This movie is one of my most rewarding experiences in my career. I was first hired to function as the "Martial Arts Choreographer" on the movie. I became very involved with the creative process during the preproduction. In fact, and the credit goes to the director, John Carpenter gave me the backing and blessing to help and learn from all the different departments. So, I took that ball and ran with it! It was like getting paid to go to film school. I was being asked and giving my input to the set designer, the prop master, costume designer, storyboard artist and even the publicity department. My participation earned me an "Associate Producer" title on the movie. 

Is it more difficult to train a 'star' that wants to do their own stunts?

I find it a pleasure to train a star that wants to do his own stunts. It shows me that he is driven to help make the action scene to the best of his ability. The problem comes when I feel that doing a certain stunt might put him in danger of injury or his life. The insurance bond company will not allow the star to do anything that is dangerous.

Have you ever had any major stars be seriously injured while training them for a film?


Have any actors that surprised you as being more physical than they come across?

Charlie Sheen was such a pleasure to work with on "Hot Shots" Part Deux. Charlie does not have the reputation as being an action guy…in stunts that is…he is the action guy with women. In fact, when we were ready to first shoot the big fight scene and he took off his top, I was very surprised at the peak physical condition he got himself in. He also did everything himself in the fight scene.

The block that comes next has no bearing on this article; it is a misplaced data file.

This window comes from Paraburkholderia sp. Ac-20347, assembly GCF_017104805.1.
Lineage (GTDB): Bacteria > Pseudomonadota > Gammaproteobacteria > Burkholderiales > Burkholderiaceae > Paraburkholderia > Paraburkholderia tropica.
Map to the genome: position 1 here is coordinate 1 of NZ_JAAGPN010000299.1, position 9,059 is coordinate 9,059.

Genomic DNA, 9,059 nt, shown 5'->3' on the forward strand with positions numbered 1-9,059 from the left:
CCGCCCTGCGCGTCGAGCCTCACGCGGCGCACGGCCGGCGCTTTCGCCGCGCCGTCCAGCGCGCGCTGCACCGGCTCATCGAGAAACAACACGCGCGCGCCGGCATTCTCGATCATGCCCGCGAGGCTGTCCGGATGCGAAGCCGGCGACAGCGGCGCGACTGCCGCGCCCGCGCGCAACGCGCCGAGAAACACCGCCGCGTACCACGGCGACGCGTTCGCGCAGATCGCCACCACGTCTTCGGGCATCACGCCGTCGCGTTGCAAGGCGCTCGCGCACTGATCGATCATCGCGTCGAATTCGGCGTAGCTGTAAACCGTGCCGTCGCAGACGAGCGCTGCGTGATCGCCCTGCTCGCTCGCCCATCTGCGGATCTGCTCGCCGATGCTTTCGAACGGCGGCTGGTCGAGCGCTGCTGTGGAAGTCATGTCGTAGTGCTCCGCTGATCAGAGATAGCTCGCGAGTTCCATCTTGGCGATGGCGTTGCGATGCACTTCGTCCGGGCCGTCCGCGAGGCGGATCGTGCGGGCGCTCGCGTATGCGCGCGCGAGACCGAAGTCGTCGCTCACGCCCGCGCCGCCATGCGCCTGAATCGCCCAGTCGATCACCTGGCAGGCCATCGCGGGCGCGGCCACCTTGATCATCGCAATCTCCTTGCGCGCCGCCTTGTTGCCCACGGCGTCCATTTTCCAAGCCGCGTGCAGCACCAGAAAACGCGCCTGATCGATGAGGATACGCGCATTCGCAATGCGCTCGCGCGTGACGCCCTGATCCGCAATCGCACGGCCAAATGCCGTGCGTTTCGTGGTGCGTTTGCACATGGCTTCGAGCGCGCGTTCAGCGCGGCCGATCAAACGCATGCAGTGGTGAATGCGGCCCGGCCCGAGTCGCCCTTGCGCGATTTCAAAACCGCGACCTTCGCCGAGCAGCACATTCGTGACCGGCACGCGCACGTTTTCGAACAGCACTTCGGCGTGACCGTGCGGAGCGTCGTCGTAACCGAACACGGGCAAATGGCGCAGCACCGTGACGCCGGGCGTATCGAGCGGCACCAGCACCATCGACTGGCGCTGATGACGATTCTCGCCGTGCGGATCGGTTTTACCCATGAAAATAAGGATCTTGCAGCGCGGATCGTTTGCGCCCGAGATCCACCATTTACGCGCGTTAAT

Any funny anecdotes you would like to share from a training session?

I am not sure that this is funny but it was certainly memorable. I was hired to be the fight coordinator and physical trainer for a high profile actress on a film. The first day I met her at her fancy hotel room to start our first lesson. She was just coming back from swimming. She excused herself to change into something to work out. I reminded her to wear something loose. Out she came with a comfortable loose pair of shorts and a t-shirt. We started training with some kicks. She was doing great with some high kicks. I decided to sit down in front of her to watch her practice. As she started her kicks I looked up and was given a clear view of her _ _ _ _ _.

Please note, I do not have any means of helping someone become a stuntman. If you are interesting in following this profession please contact some of the film studios.